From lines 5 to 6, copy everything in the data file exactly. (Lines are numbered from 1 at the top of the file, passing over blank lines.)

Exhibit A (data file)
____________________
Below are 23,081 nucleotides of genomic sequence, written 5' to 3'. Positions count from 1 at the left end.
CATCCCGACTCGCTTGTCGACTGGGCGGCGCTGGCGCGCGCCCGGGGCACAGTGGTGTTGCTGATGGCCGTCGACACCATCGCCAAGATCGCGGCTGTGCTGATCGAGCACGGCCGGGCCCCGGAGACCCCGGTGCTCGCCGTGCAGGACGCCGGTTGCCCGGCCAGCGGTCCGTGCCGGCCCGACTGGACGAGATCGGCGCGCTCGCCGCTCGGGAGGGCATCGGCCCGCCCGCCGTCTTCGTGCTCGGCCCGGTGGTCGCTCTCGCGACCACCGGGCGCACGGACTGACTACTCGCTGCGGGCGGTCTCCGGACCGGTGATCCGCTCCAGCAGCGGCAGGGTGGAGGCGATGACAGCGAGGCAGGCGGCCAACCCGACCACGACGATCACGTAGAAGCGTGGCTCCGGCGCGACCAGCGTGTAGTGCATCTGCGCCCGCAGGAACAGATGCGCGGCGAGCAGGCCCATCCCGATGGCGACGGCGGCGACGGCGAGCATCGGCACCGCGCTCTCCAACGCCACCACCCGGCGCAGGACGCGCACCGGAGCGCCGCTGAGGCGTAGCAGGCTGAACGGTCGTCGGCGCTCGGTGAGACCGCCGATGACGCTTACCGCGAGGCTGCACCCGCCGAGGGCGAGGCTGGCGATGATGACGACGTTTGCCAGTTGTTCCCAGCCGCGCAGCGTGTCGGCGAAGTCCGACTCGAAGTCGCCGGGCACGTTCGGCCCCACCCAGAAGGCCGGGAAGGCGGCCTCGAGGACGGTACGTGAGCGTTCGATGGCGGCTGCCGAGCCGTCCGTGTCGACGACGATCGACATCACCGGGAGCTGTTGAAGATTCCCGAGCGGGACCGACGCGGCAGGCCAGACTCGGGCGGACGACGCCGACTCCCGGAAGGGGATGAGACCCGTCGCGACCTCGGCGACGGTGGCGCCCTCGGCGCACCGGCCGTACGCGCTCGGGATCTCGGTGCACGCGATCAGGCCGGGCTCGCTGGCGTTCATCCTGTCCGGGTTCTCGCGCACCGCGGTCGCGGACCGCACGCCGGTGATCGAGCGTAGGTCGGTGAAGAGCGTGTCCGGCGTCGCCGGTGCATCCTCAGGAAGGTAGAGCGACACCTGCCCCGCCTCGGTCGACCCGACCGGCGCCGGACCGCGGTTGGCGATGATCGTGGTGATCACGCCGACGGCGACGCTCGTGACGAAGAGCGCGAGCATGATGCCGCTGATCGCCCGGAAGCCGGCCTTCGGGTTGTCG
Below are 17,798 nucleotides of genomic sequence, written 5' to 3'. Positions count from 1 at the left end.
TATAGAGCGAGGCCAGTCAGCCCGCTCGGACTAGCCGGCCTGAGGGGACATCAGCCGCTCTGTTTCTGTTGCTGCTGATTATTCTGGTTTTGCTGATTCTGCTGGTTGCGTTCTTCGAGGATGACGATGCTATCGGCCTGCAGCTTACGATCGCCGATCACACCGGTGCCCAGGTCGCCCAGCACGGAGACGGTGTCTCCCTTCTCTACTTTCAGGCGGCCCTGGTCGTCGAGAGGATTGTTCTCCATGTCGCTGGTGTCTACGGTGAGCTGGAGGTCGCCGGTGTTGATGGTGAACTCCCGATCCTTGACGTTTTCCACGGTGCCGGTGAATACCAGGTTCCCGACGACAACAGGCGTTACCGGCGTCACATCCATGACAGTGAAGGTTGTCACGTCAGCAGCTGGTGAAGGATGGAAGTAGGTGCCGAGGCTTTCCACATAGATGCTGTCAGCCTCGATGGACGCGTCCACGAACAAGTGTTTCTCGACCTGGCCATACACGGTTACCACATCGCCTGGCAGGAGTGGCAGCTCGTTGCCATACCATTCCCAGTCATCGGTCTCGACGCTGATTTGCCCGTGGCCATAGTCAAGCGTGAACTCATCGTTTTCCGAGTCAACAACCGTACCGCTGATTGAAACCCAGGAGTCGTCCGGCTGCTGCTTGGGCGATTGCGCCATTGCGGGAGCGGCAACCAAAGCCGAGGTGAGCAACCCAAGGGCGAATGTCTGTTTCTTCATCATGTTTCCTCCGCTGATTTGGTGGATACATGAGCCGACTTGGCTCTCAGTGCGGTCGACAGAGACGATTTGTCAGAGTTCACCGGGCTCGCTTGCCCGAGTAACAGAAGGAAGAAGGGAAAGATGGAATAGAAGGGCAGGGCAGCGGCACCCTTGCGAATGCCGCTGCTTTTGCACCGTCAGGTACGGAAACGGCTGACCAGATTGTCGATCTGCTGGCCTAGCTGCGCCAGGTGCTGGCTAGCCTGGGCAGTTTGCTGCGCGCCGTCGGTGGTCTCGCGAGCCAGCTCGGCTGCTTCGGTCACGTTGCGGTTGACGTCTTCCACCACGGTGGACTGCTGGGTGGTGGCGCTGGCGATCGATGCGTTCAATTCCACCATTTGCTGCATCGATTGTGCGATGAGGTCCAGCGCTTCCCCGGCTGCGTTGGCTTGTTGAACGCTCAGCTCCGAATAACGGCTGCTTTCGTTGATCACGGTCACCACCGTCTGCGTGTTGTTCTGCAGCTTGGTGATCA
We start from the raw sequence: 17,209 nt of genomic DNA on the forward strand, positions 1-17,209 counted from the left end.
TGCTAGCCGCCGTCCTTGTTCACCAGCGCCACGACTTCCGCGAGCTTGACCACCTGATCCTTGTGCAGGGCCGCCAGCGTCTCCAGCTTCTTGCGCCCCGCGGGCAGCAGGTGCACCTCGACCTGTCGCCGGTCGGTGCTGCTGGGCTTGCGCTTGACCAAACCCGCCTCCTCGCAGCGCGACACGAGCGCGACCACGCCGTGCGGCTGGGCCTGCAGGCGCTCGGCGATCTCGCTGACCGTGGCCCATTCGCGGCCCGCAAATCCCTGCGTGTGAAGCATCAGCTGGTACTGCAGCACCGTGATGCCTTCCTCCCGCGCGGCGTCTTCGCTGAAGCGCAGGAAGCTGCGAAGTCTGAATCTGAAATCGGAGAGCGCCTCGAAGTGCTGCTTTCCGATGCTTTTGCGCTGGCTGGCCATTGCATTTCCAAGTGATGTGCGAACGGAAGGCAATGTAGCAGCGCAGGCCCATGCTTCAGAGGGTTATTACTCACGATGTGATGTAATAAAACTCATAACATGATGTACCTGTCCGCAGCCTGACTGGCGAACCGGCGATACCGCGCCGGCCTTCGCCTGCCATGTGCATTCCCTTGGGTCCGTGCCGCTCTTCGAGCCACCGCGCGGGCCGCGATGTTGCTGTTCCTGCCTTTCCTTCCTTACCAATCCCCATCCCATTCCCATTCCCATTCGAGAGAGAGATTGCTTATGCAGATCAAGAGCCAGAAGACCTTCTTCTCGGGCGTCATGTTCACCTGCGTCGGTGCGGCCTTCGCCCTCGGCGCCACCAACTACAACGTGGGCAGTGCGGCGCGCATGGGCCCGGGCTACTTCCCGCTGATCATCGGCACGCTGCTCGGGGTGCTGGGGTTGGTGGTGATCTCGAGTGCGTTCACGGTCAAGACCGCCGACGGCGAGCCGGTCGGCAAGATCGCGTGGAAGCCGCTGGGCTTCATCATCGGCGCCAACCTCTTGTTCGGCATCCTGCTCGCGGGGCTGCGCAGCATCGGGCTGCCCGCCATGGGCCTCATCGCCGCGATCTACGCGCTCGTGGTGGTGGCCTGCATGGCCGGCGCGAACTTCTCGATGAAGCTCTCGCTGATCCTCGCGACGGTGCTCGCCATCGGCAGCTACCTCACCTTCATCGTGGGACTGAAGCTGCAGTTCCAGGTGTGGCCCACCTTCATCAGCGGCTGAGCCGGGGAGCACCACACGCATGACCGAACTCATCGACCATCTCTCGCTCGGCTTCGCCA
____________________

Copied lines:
We start from the raw sequence: 17,209 nt of genomic DNA on the forward strand, positions 1-17,209 counted from the left end.
TGCTAGCCGCCGTCCTTGTTCACCAGCGCCACGACTTCCGCGAGCTTGACCACCTGATCCTTGTGCAGGGCCGCCAGCGTCTCCAGCTTCTTGCGCCCCGCGGGCAGCAGGTGCACCTCGACCTGTCGCCGGTCGGTGCTGCTGGGCTTGCGCTTGACCAAACCCGCCTCCTCGCAGCGCGACACGAGCGCGACCACGCCGTGCGGCTGGGCCTGCAGGCGCTCGGCGATCTCGCTGACCGTGGCCCATTCGCGGCCCGCAAATCCCTGCGTGTGAAGCATCAGCTGGTACTGCAGCACCGTGATGCCTTCCTCCCGCGCGGCGTCTTCGCTGAAGCGCAGGAAGCTGCGAAGTCTGAATCTGAAATCGGAGAGCGCCTCGAAGTGCTGCTTTCCGATGCTTTTGCGCTGGCTGGCCATTGCATTTCCAAGTGATGTGCGAACGGAAGGCAATGTAGCAGCGCAGGCCCATGCTTCAGAGGGTTATTACTCACGATGTGATGTAATAAAACTCATAACATGATGTACCTGTCCGCAGCCTGACTGGCGAACCGGCGATACCGCGCCGGCCTTCGCCTGCCATGTGCATTCCCTTGGGTCCGTGCCGCTCTTCGAGCCACCGCGCGGGCCGCGATGTTGCTGTTCCTGCCTTTCCTTCCTTACCAATCCCCATCCCATTCCCATTCCCATTCGAGAGAGAGATTGCTTATGCAGATCAAGAGCCAGAAGACCTTCTTCTCGGGCGTCATGTTCACCTGCGTCGGTGCGGCCTTCGCCCTCGGCGCCACCAACTACAACGTGGGCAGTGCGGCGCGCATGGGCCCGGGCTACTTCCCGCTGATCATCGGCACGCTGCTCGGGGTGCTGGGGTTGGTGGTGATCTCGAGTGCGTTCACGGTCAAGACCGCCGACGGCGAGCCGGTCGGCAAGATCGCGTGGAAGCCGCTGGGCTTCATCATCGGCGCCAACCTCTTGTTCGGCATCCTGCTCGCGGGGCTGCGCAGCATCGGGCTGCCCGCCATGGGCCTCATCGCCGCGATCTACGCGCTCGTGGTGGTGGCCTGCATGGCCGGCGCGAACTTCTCGATGAAGCTCTCGCTGATCCTCGCGACGGTGCTCGCCATCGGCAGCTACCTCACCTTCATCGTGGGACTGAAGCTGCAGTTCCAGGTGTGGCCCACCTTCATCAGCGGCTGAGCCGGGGAGCACCACACGCATGACCGAACTCATCGACCATCTCTCGCTCGGCTTCGCCA